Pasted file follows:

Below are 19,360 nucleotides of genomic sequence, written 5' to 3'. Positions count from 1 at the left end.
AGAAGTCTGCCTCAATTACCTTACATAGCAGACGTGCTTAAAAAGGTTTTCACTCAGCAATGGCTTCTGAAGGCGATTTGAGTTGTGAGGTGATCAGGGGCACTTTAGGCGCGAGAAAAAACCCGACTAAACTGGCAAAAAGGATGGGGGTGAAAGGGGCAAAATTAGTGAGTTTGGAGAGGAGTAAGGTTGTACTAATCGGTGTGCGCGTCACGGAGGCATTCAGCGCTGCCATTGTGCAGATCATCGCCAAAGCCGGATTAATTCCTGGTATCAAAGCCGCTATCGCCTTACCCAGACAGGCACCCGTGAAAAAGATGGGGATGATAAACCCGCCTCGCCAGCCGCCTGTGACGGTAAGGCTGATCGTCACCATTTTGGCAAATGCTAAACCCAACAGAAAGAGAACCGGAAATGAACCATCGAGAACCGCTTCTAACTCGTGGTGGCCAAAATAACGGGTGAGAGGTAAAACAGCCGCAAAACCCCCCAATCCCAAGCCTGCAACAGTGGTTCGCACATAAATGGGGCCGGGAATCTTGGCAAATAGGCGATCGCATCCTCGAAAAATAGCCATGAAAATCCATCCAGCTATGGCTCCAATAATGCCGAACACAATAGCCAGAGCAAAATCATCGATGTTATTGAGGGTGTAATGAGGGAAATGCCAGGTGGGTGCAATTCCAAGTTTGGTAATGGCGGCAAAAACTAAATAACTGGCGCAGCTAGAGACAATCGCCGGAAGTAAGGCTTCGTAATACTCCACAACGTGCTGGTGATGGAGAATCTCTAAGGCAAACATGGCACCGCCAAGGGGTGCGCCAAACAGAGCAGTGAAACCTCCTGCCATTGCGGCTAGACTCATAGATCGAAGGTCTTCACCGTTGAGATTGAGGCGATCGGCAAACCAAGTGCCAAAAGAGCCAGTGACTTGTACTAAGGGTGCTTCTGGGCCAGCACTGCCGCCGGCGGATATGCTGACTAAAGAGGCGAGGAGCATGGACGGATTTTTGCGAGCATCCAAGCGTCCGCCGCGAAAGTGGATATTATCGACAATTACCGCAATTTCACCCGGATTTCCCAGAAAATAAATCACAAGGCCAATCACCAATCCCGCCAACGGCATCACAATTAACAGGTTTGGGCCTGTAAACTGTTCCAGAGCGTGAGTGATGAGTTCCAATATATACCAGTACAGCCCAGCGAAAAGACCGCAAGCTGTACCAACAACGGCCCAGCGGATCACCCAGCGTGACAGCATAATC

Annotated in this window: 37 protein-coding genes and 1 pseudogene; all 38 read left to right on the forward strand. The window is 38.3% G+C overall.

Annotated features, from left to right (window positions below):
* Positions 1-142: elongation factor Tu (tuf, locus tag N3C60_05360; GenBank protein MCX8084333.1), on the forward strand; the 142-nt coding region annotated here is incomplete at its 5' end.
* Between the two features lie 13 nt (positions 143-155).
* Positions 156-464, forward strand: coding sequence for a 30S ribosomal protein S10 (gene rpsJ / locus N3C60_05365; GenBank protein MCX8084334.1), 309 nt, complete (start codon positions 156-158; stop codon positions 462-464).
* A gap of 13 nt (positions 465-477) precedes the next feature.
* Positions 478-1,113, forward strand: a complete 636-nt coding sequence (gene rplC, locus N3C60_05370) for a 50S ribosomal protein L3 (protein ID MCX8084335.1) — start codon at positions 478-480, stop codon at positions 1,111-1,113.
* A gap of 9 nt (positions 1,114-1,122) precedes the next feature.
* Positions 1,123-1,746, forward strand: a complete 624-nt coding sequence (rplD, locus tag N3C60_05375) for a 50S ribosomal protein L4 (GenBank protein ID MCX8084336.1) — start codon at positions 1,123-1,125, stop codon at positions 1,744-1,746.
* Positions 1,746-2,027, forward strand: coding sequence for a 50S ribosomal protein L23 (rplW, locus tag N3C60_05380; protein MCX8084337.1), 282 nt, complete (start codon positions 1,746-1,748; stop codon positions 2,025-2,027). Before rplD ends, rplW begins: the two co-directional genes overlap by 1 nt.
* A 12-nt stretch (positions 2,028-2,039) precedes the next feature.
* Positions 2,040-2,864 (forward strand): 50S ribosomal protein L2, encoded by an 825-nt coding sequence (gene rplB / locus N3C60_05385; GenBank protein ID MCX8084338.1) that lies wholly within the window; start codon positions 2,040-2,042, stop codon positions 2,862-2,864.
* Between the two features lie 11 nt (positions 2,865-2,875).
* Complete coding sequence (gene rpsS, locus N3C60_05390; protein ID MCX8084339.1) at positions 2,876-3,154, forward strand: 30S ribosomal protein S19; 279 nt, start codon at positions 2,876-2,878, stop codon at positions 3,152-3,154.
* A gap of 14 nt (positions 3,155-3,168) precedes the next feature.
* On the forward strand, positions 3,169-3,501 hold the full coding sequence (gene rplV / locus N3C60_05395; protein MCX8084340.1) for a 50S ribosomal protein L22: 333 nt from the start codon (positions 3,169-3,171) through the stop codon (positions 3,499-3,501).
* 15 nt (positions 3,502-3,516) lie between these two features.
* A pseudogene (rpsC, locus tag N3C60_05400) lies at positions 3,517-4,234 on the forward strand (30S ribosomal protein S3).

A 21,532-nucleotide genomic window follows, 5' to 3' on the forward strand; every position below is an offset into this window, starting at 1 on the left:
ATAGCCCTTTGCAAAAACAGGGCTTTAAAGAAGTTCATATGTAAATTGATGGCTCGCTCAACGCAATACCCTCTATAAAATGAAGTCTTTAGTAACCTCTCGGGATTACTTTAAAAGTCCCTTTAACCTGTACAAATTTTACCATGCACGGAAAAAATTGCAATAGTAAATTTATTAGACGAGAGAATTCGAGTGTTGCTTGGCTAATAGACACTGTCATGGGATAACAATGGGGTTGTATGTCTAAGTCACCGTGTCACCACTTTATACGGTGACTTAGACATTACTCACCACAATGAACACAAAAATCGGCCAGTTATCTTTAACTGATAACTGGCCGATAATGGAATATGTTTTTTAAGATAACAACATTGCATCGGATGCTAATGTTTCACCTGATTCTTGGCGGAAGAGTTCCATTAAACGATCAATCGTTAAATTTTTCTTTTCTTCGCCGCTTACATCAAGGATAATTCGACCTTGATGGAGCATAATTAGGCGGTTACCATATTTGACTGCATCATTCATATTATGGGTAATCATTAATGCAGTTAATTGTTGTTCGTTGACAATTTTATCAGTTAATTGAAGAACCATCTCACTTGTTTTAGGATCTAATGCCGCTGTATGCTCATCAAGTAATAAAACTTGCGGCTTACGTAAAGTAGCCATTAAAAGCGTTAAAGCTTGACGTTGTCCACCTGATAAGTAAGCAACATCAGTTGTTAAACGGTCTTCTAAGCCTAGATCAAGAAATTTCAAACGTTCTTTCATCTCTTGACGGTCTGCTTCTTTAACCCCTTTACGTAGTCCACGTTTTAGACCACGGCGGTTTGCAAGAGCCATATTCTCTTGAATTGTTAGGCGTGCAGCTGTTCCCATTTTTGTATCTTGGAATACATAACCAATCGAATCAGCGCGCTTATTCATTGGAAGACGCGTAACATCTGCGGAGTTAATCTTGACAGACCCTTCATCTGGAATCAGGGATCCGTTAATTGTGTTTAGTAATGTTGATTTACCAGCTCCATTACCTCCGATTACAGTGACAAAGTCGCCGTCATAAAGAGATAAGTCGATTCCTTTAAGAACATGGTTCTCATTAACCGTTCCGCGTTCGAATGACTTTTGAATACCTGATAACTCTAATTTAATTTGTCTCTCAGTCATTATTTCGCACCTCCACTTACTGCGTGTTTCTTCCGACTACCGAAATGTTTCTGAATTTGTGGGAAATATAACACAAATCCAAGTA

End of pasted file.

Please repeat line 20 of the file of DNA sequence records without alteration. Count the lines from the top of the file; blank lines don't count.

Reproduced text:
* A pseudogene (rpsC, locus tag N3C60_05400) lies at positions 3,517-4,234 on the forward strand (30S ribosomal protein S3).